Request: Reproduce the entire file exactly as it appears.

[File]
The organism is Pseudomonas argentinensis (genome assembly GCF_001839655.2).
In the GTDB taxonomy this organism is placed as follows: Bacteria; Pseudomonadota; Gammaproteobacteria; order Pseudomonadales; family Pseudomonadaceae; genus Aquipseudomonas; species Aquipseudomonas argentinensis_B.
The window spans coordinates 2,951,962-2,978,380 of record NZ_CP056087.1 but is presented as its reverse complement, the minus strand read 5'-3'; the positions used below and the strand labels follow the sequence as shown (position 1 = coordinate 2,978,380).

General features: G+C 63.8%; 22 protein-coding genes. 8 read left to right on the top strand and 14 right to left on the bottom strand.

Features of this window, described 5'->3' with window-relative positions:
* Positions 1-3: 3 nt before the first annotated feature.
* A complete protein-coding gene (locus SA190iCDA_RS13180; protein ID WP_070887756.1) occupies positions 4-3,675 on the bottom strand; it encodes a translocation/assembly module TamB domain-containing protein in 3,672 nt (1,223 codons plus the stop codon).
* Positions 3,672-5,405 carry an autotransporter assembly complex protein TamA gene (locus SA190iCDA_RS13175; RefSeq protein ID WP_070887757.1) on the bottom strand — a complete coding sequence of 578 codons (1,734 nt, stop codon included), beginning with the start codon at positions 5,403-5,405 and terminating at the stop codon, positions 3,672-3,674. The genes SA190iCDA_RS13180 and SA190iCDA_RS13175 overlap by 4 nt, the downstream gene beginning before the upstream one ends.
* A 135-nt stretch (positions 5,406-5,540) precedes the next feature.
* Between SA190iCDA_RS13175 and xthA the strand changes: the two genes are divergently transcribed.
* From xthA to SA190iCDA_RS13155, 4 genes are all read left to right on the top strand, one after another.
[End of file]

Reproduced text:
The organism is Pseudomonas argentinensis (genome assembly GCF_001839655.2).
In the GTDB taxonomy this organism is placed as follows: Bacteria; Pseudomonadota; Gammaproteobacteria; order Pseudomonadales; family Pseudomonadaceae; genus Aquipseudomonas; species Aquipseudomonas argentinensis_B.
The window spans coordinates 2,951,962-2,978,380 of record NZ_CP056087.1 but is presented as its reverse complement, the minus strand read 5'-3'; the positions used below and the strand labels follow the sequence as shown (position 1 = coordinate 2,978,380).

General features: G+C 63.8%; 22 protein-coding genes. 8 read left to right on the top strand and 14 right to left on the bottom strand.

Features of this window, described 5'->3' with window-relative positions:
* Positions 1-3: 3 nt before the first annotated feature.
* A complete protein-coding gene (locus SA190iCDA_RS13180; protein ID WP_070887756.1) occupies positions 4-3,675 on the bottom strand; it encodes a translocation/assembly module TamB domain-containing protein in 3,672 nt (1,223 codons plus the stop codon).
* Positions 3,672-5,405 carry an autotransporter assembly complex protein TamA gene (locus SA190iCDA_RS13175; RefSeq protein ID WP_070887757.1) on the bottom strand — a complete coding sequence of 578 codons (1,734 nt, stop codon included), beginning with the start codon at positions 5,403-5,405 and terminating at the stop codon, positions 3,672-3,674. The genes SA190iCDA_RS13180 and SA190iCDA_RS13175 overlap by 4 nt, the downstream gene beginning before the upstream one ends.
* A 135-nt stretch (positions 5,406-5,540) precedes the next feature.
* Between SA190iCDA_RS13175 and xthA the strand changes: the two genes are divergently transcribed.
* From xthA to SA190iCDA_RS13155, 4 genes are all read left to right on the top strand, one after another.